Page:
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Tuesday, July 31, 2018

Is America's Capital Stock Bound for Decline?

We often hear from left-leaning economists and pundits that government deficits do not cause problems in the economy. On the contrary, deficits are actually good because they stimulate the economy when it would otherwise stagnate. 

Critics point to the waste and inefficiencies that plague government spending. Austrian economists also make the point that government forces a perverted allocation of capital by gobbling up resources that would otherwise be used in the private sector. These arguments are used to dismiss Keynesian economics, from which pro-deficit arguments emanate. 

I am not going to delve into the theoretical arguments, as I have already provided a libertarian defense of Keynesian economics (see part 1, part 2 and part 3). Instead, this article takes a dispassionate approach to the structural questions that related to the allocation of capital between government and the private sector. 

This is an important issue to look more closely at in light of the Trump administration's decision to collaborate with Congress on even bigger, even more irresponsible deficit spending. Not only does this mean we are at greater risk than ever before of a Greek-style fiscal crisis, but we have also built in lower economic growth by running a larger part of our economic activity through government. 

Traditionally, the economic drag created by government is illustrated in the form of stagnant economic growth. I have explained this in detail elsewhere; for now, let us note that it is pretty easy to correlate expansion of the welfare state with macroeconomic stagnation. What is less often noted is that the expansion of government can take a direct toll on private-sector investments. 

In theory, this seems obvious: savings equal investment, such that when savings are diverted toward government borrowing, less money is allocated to private credit needs. The so-called crowding out effect - familiar to anyone who has studied the IS-LM model in macroeconomics - means that government borrowing raises interest rates, thus making more private, credit-financed investment opportunities unaffordable.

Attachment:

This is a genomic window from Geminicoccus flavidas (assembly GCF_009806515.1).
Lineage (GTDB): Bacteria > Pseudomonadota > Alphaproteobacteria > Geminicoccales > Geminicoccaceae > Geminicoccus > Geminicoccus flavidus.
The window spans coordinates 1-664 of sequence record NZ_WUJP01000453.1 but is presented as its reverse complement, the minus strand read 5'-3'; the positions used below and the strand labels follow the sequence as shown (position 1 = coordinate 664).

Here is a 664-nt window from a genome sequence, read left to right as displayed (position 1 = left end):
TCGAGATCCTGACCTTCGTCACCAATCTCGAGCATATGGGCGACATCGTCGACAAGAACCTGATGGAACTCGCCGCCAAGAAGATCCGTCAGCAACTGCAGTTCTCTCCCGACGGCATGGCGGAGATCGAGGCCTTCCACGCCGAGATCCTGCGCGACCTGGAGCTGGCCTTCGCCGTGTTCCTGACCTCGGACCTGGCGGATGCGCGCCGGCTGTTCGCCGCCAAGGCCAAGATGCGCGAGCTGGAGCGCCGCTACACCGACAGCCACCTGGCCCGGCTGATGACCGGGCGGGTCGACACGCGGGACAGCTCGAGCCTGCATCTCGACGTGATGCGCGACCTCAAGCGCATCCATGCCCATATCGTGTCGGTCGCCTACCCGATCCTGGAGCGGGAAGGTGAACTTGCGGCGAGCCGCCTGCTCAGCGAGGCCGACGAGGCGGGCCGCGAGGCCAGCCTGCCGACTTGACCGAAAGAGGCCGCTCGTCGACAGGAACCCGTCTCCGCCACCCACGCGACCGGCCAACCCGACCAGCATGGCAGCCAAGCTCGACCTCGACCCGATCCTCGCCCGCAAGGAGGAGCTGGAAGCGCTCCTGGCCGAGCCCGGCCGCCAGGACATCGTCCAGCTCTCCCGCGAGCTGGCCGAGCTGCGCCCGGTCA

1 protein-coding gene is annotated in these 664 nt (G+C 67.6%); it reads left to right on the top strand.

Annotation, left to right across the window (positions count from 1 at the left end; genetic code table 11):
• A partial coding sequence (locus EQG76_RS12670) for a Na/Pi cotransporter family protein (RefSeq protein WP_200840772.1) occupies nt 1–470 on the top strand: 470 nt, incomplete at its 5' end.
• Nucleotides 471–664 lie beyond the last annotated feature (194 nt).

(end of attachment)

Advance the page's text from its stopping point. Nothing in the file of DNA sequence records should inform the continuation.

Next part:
In practice - hardly surprising - the mechanisms from more government borrowing to less private investments are a bit more complicated. Before we get to them, though, let us take a look at some compelling data over private-sector savings, government savings and GDP growth:

Figure 1

Starting from the bottom, government savings - in other words, the aggregate annual balance between all government spending and all government revenue - has steadily deteriorated over the years. Negative savings, of course, means borrowing money. 

Next up is GDP growth. As government finances have run deeper and deeper into the red - and that includes our state governments - the growth rate of our total economy has slowly but steadily declined. All the way into the 1980s we saw top growth rates of more than five percent; as recently as in the late 1990s we saw a sustained period of 4+ percent. 

With the exception of early 2004, four percent growth appears to be history. Even three percent growth is difficult to achieve these days; with the exception of a couple of quarters, during the Obama presidency our economy did not reach three percent growth. Every one of his eight years in office saw less than three percent annual growth.

This growth problem is closely related to the expansion of government. It is exacerbated by the fact that government uses deficits as a permanent third-arm of funding (the other two being taxes and fees). In addition to what I explained in my books Industrial Poverty and The Rise of Big Government, our big welfare state slows down growth again because of the notably lower efficiencies in government operations compared to the private sector. A classic study showing just how fast government wastes money by growing, is a paper from 2003 by a group of economists at the European Central Bank. One of their most compelling conclusions is that a government twice the size of the U.S. government does not give anymore in output: the bigger government's output efficiency is half of that in the smaller government. 

The practical meaning of this is that there is an exponential loss of economic activity when government starts growing past a certain point. In my own research I have pointed to a permanent decline in economic growth when government exceeds 40 percent of GDP. It is reasonable to assume that this permanent decline is partly explained by an exponential rise in output inefficiency in government. 

As economic growth slows down, so does the need for productive capital. In recent decades, the United States has experienced a clearly visible relative decline in private savings as share of GDP. The grey function in Figure 1 explains how this decline began in the 1970s and has only seen a rebound in the past few years. When savings decline, it becomes harder for businesses to fund investments; our banking system, which matches savings with investment, operates increasingly close to the margins of the market.